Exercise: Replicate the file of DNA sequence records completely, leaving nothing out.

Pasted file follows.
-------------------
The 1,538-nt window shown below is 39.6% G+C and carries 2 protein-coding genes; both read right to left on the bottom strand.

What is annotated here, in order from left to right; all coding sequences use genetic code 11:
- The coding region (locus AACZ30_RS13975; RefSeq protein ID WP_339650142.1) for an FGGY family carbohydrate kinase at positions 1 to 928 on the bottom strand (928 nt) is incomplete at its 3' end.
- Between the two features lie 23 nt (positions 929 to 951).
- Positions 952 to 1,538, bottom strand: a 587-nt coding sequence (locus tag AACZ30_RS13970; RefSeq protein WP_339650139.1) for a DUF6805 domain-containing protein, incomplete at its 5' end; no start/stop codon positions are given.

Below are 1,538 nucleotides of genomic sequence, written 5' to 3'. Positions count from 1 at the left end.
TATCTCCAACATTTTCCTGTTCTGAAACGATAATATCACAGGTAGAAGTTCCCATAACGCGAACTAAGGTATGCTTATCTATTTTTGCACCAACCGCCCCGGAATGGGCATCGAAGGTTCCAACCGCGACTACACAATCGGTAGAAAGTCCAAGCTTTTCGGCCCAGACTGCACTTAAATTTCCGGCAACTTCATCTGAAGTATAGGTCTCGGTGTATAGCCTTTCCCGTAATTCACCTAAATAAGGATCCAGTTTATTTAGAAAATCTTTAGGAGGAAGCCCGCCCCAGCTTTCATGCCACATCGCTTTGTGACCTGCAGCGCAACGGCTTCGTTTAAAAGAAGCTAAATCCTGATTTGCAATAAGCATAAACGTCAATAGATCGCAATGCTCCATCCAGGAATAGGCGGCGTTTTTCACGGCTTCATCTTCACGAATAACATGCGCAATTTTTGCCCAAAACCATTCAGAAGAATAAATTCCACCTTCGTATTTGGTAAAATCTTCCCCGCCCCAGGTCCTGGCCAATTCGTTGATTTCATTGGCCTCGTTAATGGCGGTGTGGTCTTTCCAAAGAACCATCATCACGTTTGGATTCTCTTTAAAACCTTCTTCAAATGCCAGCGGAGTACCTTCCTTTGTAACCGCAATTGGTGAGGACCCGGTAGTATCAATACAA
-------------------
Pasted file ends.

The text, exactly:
The 1,538-nt window shown below is 39.6% G+C and carries 2 protein-coding genes; both read right to left on the bottom strand.

What is annotated here, in order from left to right; all coding sequences use genetic code 11:
- The coding region (locus AACZ30_RS13975; RefSeq protein ID WP_339650142.1) for an FGGY family carbohydrate kinase at positions 1 to 928 on the bottom strand (928 nt) is incomplete at its 3' end.
- Between the two features lie 23 nt (positions 929 to 951).
- Positions 952 to 1,538, bottom strand: a 587-nt coding sequence (locus tag AACZ30_RS13970; RefSeq protein WP_339650139.1) for a DUF6805 domain-containing protein, incomplete at its 5' end; no start/stop codon positions are given.

Below are 1,538 nucleotides of genomic sequence, written 5' to 3'. Positions count from 1 at the left end.
TATCTCCAACATTTTCCTGTTCTGAAACGATAATATCACAGGTAGAAGTTCCCATAACGCGAACTAAGGTATGCTTATCTATTTTTGCACCAACCGCCCCGGAATGGGCATCGAAGGTTCCAACCGCGACTACACAATCGGTAGAAAGTCCAAGCTTTTCGGCCCAGACTGCACTTAAATTTCCGGCAACTTCATCTGAAGTATAGGTCTCGGTGTATAGCCTTTCCCGTAATTCACCTAAATAAGGATCCAGTTTATTTAGAAAATCTTTAGGAGGAAGCCCGCCCCAGCTTTCATGCCACATCGCTTTGTGACCTGCAGCGCAACGGCTTCGTTTAAAAGAAGCTAAATCCTGATTTGCAATAAGCATAAACGTCAATAGATCGCAATGCTCCATCCAGGAATAGGCGGCGTTTTTCACGGCTTCATCTTCACGAATAACATGCGCAATTTTTGCCCAAAACCATTCAGAAGAATAAATTCCACCTTCGTATTTGGTAAAATCTTCCCCGCCCCAGGTCCTGGCCAATTCGTTGATTTCATTGGCCTCGTTAATGGCGGTGTGGTCTTTCCAAAGAACCATCATCACGTTTGGATTCTCTTTAAAACCTTCTTCAAATGCCAGCGGAGTACCTTCCTTTGTAACCGCAATTGGTGAGGACCCGGTAGTATCAATACAA